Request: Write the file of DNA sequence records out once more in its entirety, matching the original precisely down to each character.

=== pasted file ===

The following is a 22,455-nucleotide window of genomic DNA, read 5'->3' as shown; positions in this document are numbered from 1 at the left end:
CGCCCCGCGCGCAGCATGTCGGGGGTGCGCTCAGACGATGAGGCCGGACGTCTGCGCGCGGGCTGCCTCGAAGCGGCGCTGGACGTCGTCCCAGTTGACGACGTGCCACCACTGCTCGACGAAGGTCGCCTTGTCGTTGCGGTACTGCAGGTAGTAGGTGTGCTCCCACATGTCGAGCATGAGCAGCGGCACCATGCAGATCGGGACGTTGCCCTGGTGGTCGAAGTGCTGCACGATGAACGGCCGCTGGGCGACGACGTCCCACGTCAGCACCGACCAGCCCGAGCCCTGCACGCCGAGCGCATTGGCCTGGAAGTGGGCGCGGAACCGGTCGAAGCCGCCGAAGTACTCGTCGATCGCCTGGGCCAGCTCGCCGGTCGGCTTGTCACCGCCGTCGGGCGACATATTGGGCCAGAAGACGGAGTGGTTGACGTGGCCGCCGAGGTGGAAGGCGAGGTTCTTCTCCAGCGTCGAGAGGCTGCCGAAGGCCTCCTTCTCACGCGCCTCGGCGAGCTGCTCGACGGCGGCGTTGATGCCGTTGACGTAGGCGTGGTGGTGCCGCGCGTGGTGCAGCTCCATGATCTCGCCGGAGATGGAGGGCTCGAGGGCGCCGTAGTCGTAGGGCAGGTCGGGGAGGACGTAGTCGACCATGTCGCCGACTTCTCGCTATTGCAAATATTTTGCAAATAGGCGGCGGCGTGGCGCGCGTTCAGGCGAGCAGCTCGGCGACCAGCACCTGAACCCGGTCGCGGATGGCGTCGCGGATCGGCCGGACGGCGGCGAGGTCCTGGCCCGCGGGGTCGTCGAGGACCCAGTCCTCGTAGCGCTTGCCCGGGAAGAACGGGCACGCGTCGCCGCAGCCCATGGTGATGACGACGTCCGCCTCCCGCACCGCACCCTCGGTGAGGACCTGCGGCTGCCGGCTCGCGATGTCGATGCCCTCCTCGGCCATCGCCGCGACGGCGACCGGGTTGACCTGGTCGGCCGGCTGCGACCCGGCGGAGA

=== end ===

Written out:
The following is a 22,455-nucleotide window of genomic DNA, read 5'->3' as shown; positions in this document are numbered from 1 at the left end:
CGCCCCGCGCGCAGCATGTCGGGGGTGCGCTCAGACGATGAGGCCGGACGTCTGCGCGCGGGCTGCCTCGAAGCGGCGCTGGACGTCGTCCCAGTTGACGACGTGCCACCACTGCTCGACGAAGGTCGCCTTGTCGTTGCGGTACTGCAGGTAGTAGGTGTGCTCCCACATGTCGAGCATGAGCAGCGGCACCATGCAGATCGGGACGTTGCCCTGGTGGTCGAAGTGCTGCACGATGAACGGCCGCTGGGCGACGACGTCCCACGTCAGCACCGACCAGCCCGAGCCCTGCACGCCGAGCGCATTGGCCTGGAAGTGGGCGCGGAACCGGTCGAAGCCGCCGAAGTACTCGTCGATCGCCTGGGCCAGCTCGCCGGTCGGCTTGTCACCGCCGTCGGGCGACATATTGGGCCAGAAGACGGAGTGGTTGACGTGGCCGCCGAGGTGGAAGGCGAGGTTCTTCTCCAGCGTCGAGAGGCTGCCGAAGGCCTCCTTCTCACGCGCCTCGGCGAGCTGCTCGACGGCGGCGTTGATGCCGTTGACGTAGGCGTGGTGGTGCCGCGCGTGGTGCAGCTCCATGATCTCGCCGGAGATGGAGGGCTCGAGGGCGCCGTAGTCGTAGGGCAGGTCGGGGAGGACGTAGTCGACCATGTCGCCGACTTCTCGCTATTGCAAATATTTTGCAAATAGGCGGCGGCGTGGCGCGCGTTCAGGCGAGCAGCTCGGCGACCAGCACCTGAACCCGGTCGCGGATGGCGTCGCGGATCGGCCGGACGGCGGCGAGGTCCTGGCCCGCGGGGTCGTCGAGGACCCAGTCCTCGTAGCGCTTGCCCGGGAAGAACGGGCACGCGTCGCCGCAGCCCATGGTGATGACGACGTCCGCCTCCCGCACCGCACCCTCGGTGAGGACCTGCGGCTGCCGGCTCGCGATGTCGATGCCCTCCTCGGCCATCGCCGCGACGGCGACCGGGTTGACCTGGTCGGCCGGCTGCGACCCGGCGGAGA